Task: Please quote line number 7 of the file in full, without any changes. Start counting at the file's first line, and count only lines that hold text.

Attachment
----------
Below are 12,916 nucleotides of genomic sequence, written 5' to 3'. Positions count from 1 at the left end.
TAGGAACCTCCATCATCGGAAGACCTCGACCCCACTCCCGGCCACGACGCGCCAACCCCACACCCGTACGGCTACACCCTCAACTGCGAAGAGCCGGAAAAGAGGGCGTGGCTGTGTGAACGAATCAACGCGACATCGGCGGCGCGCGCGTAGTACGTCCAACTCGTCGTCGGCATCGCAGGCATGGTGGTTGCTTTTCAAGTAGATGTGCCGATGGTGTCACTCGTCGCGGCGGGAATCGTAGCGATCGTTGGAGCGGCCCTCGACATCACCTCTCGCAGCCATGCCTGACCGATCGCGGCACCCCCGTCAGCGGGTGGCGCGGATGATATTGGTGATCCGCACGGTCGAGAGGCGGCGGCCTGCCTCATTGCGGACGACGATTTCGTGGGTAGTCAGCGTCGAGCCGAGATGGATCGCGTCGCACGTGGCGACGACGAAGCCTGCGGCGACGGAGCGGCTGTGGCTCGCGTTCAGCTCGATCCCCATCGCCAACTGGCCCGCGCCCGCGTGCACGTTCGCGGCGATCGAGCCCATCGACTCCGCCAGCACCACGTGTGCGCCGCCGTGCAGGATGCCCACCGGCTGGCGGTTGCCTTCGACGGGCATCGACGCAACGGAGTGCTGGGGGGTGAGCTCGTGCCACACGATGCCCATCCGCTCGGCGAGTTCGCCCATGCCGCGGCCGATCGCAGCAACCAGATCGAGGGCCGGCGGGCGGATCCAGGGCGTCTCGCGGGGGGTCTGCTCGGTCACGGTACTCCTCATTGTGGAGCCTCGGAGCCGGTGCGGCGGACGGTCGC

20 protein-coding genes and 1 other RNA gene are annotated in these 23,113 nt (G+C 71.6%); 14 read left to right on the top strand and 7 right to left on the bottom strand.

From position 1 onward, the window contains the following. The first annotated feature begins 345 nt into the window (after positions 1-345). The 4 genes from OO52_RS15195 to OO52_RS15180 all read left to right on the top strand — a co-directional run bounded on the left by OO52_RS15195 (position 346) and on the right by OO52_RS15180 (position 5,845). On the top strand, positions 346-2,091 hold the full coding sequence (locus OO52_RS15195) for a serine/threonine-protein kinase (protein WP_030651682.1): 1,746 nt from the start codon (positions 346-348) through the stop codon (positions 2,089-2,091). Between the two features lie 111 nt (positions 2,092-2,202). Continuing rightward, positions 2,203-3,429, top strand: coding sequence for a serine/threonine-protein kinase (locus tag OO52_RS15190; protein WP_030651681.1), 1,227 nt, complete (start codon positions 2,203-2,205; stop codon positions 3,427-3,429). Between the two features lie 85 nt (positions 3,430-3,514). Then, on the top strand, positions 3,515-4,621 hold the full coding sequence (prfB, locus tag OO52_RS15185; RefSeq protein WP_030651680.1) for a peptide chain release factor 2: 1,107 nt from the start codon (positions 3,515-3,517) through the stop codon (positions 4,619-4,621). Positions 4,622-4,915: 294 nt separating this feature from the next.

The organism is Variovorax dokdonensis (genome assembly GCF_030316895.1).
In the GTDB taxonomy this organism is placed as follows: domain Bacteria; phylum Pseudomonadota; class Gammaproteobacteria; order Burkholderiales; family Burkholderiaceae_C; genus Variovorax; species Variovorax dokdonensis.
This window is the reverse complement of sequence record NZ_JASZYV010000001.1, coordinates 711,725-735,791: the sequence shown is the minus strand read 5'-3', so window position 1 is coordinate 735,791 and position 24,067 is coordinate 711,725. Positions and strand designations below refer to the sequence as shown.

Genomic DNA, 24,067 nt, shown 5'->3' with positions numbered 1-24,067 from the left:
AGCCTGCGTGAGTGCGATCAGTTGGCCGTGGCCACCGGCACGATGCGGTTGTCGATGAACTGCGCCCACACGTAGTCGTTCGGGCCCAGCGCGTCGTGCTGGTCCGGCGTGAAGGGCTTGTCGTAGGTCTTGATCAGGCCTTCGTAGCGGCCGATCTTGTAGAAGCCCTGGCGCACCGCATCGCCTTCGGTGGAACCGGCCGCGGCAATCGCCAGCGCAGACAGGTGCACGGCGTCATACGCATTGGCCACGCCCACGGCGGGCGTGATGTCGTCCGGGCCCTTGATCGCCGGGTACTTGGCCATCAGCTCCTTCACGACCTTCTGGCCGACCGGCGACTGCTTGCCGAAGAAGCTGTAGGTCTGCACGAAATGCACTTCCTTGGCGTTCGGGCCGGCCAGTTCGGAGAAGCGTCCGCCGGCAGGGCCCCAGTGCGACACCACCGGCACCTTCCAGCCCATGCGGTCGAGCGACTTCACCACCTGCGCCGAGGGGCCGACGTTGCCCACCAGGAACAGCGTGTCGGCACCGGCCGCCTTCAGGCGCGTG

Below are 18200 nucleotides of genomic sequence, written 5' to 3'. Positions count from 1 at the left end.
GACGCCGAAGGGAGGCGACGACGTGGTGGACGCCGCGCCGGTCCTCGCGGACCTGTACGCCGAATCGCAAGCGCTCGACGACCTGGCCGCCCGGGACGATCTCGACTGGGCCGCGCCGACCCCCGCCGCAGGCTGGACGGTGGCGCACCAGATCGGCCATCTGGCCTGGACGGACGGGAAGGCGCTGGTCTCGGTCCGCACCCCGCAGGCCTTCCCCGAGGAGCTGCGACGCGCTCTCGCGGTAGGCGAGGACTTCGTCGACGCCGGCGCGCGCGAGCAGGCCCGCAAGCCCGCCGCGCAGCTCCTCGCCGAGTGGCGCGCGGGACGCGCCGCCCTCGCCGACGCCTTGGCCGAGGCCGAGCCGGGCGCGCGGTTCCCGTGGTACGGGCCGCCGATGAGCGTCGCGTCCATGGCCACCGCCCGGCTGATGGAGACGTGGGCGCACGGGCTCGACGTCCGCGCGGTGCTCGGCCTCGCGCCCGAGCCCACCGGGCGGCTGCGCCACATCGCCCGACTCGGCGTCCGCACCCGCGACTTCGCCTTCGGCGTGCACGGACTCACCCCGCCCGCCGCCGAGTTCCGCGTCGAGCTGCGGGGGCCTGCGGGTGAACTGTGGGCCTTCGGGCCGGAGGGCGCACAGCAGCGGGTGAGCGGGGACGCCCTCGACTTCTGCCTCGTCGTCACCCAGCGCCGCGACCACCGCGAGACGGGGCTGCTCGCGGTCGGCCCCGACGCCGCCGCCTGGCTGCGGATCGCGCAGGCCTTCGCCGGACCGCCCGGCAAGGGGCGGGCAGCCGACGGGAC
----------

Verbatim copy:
This window is the reverse complement of sequence record NZ_JASZYV010000001.1, coordinates 711,725-735,791: the sequence shown is the minus strand read 5'-3', so window position 1 is coordinate 735,791 and position 24,067 is coordinate 711,725. Positions and strand designations below refer to the sequence as shown.